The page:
3 minute read
In her own words Fiona Moriarty tells her story
The experience I want to talk about today started in 2020 when I realised after many losses that I couldn’t carry a baby, so my husband and I were looking for alternative routes to have our own biological child. Our eventual chosen outcome was to pursue surrogacy.
Our surrogate lives in Ukraine and at the start of the war was 5 months pregnant – and when the war broke out, we had no idea what was going to happen. She lived in an occupied territory and anyone trying to leave was turned back, so it was an incredibly intense and horrible time. For a long time, we didn’t know where she was because our clinic had lost contact but luckily after lots of searching, we managed to get in contact with her directly.
I had kept this journey very private at work and only told my manager when I had to and needed to discuss maternity leave. There was no policy or procedure in place to support my surrogacy journey. Legally I knew I was entitled to full parental leave, but the details were a little cloudy.
What impressed me from the start, when I first told NPL and my line manager at the time, was the support I received across the organisation. Our HR policies were out of date, but I was immediately told that I didn’t have to worry and that I’d be entitled to maternity leave. By the time I was back to work from my maternity leave, there was a maternity adoption and surrogacy policy in place. I’m proud to have been part of breaking that barrier down.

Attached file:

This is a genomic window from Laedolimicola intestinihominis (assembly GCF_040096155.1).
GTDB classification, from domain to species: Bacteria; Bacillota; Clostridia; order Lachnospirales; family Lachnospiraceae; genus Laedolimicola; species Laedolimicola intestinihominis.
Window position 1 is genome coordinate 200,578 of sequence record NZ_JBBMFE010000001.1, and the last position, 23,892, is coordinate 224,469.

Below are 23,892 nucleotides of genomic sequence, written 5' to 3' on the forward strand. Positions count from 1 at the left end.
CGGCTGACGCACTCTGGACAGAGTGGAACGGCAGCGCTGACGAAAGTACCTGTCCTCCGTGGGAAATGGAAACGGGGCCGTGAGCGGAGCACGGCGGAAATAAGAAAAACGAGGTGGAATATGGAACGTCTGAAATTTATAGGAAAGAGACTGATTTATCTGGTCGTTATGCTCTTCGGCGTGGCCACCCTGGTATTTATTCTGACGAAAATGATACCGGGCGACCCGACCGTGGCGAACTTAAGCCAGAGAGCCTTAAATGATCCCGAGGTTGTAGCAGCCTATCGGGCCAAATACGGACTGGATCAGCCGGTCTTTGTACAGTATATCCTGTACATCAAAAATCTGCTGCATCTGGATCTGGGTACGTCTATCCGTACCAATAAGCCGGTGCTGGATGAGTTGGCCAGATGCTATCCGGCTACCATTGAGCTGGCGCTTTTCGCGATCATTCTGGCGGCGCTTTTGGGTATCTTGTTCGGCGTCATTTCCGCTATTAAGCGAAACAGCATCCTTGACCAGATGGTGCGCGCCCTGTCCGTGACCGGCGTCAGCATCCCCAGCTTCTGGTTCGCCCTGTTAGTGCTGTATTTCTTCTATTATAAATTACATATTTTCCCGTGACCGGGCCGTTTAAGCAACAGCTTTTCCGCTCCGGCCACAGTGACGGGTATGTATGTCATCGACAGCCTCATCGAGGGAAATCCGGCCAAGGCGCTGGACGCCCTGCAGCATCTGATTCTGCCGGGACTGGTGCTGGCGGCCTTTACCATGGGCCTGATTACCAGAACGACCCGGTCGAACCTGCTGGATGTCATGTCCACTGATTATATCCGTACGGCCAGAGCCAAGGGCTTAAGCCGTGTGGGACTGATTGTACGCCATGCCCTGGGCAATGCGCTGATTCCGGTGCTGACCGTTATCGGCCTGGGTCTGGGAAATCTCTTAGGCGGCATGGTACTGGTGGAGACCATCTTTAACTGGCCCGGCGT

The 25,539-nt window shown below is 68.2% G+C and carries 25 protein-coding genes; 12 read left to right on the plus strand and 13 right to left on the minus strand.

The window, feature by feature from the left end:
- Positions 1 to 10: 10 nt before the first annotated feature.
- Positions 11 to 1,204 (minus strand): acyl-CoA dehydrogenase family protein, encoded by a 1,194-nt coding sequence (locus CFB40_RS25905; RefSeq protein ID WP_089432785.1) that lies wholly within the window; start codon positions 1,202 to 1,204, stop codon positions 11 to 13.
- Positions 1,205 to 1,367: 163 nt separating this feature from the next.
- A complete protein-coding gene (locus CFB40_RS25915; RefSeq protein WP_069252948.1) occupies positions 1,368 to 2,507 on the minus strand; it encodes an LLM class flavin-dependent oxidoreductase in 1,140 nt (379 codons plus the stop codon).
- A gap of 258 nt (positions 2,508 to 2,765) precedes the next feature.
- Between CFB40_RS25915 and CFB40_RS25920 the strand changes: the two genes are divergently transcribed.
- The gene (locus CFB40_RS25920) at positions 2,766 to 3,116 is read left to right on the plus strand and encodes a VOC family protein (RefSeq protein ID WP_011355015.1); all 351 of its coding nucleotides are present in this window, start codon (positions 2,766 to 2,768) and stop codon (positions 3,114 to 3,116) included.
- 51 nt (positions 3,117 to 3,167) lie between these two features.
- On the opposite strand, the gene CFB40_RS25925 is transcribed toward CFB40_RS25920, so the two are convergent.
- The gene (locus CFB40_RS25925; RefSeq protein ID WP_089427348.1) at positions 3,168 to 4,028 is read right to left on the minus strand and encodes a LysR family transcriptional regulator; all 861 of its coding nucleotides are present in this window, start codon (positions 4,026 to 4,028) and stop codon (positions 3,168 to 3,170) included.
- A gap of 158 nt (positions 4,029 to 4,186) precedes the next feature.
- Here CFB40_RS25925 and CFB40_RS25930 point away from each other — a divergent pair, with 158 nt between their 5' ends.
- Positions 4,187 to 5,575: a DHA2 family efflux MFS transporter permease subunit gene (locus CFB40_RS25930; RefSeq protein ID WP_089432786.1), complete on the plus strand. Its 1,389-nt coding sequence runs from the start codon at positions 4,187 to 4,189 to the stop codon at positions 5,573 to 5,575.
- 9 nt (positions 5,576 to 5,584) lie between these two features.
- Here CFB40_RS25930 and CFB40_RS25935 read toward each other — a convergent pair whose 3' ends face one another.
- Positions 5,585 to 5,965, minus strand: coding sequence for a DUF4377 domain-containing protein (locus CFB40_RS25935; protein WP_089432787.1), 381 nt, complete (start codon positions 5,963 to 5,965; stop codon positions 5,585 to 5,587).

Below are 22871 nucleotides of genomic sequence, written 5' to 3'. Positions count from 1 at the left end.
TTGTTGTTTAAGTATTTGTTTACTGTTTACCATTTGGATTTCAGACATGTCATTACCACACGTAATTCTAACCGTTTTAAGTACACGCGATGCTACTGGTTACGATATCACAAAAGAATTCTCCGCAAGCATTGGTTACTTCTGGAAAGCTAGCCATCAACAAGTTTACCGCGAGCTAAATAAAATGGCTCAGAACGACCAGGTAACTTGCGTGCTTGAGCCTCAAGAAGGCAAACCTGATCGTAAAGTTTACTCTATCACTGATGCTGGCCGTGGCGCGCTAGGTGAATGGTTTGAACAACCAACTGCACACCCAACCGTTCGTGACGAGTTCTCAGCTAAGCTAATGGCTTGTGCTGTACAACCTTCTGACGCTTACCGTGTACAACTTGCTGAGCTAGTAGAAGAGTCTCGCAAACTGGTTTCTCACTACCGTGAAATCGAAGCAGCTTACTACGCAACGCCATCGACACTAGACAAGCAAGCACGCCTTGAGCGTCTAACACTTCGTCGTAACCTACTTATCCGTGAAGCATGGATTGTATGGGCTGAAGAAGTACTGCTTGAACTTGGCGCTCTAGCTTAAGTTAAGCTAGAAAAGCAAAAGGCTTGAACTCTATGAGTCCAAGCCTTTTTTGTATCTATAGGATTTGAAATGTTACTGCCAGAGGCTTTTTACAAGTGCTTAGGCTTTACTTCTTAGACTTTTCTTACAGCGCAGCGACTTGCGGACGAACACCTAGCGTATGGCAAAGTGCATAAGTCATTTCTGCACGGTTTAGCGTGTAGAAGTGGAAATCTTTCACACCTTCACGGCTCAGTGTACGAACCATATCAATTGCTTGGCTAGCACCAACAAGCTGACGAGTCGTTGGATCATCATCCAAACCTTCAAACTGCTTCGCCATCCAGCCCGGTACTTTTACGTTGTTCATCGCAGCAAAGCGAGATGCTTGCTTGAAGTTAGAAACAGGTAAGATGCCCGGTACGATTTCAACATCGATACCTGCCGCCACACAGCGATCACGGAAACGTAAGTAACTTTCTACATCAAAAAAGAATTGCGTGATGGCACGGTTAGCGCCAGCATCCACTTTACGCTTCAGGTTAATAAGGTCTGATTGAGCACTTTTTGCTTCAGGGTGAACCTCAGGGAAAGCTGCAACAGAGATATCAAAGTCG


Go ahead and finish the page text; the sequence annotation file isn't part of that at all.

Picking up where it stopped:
Throughout this entire experience I have felt so supported. My line manager and some close colleagues were really open and asked lots of questions and even came up with ideas and actions. I needed that support system – and coming to work was a temporary break from the constant worries and stresses of the Ukraine war and if our unborn child would end up being born in Russian occupied territory with no safe way out.
The height of our experience came when we were trying to get our surrogate out of occupied territory. There were obvious expectations on me at work. I’m in a senior role and was leading on a major programme at that time, but my team found someone to take over and that everyday support was invaluable.
When my personal life was really horrendous, coming to work helped to cope as it was a great distraction but knowing there is a team and back up structure in place so if I had to suddenly take annual leave, my work projects weren’t impacted.
For me during this experience, NPL came into its own on a personal and supportive perspective. If I hadn’t of received the support I did, I would have had to stop working because I wouldn’t have been able to cope.
My advice to anyone experiencing a big issue in their personal life is to talk to your colleagues. Even a small circle of people because it will make everyday life and coming to work much easier.
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